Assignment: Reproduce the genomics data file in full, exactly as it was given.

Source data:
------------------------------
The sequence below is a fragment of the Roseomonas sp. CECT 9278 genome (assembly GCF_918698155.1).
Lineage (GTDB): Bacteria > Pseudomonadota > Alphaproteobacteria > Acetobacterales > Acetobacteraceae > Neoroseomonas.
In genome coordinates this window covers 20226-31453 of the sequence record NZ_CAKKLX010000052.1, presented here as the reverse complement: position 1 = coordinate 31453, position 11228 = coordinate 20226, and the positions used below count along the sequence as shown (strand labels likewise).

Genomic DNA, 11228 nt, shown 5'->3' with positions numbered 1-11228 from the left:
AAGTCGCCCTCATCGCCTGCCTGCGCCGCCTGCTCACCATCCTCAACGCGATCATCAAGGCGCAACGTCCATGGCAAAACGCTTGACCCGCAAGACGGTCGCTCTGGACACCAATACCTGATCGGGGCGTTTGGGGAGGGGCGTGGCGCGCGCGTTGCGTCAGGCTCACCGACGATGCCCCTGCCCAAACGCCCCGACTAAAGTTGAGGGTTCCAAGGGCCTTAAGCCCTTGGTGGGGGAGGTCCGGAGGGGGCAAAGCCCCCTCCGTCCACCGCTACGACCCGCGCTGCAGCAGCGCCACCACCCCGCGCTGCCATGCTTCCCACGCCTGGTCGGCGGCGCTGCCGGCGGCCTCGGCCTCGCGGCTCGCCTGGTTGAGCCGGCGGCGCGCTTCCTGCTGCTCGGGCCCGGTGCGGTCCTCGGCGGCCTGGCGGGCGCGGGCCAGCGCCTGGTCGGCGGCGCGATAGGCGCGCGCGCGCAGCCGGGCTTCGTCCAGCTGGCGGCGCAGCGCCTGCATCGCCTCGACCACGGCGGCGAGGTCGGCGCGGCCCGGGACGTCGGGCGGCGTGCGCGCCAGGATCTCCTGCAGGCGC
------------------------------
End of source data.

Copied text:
The sequence below is a fragment of the Roseomonas sp. CECT 9278 genome (assembly GCF_918698155.1).
Lineage (GTDB): Bacteria > Pseudomonadota > Alphaproteobacteria > Acetobacterales > Acetobacteraceae > Neoroseomonas.
In genome coordinates this window covers 20226-31453 of the sequence record NZ_CAKKLX010000052.1, presented here as the reverse complement: position 1 = coordinate 31453, position 11228 = coordinate 20226, and the positions used below count along the sequence as shown (strand labels likewise).

Genomic DNA, 11228 nt, shown 5'->3' with positions numbered 1-11228 from the left:
AAGTCGCCCTCATCGCCTGCCTGCGCCGCCTGCTCACCATCCTCAACGCGATCATCAAGGCGCAACGTCCATGGCAAAACGCTTGACCCGCAAGACGGTCGCTCTGGACACCAATACCTGATCGGGGCGTTTGGGGAGGGGCGTGGCGCGCGCGTTGCGTCAGGCTCACCGACGATGCCCCTGCCCAAACGCCCCGACTAAAGTTGAGGGTTCCAAGGGCCTTAAGCCCTTGGTGGGGGAGGTCCGGAGGGGGCAAAGCCCCCTCCGTCCACCGCTACGACCCGCGCTGCAGCAGCGCCACCACCCCGCGCTGCCATGCTTCCCACGCCTGGTCGGCGGCGCTGCCGGCGGCCTCGGCCTCGCGGCTCGCCTGGTTGAGCCGGCGGCGCGCTTCCTGCTGCTCGGGCCCGGTGCGGTCCTCGGCGGCCTGGCGGGCGCGGGCCAGCGCCTGGTCGGCGGCGCGATAGGCGCGCGCGCGCAGCCGGGCTTCGTCCAGCTGGCGGCGCAGCGCCTGCATCGCCTCGACCACGGCGGCGAGGTCGGCGCGGCCCGGGACGTCGGGCGGCGTGCGCGCCAGGATCTCCTGCAGGCGC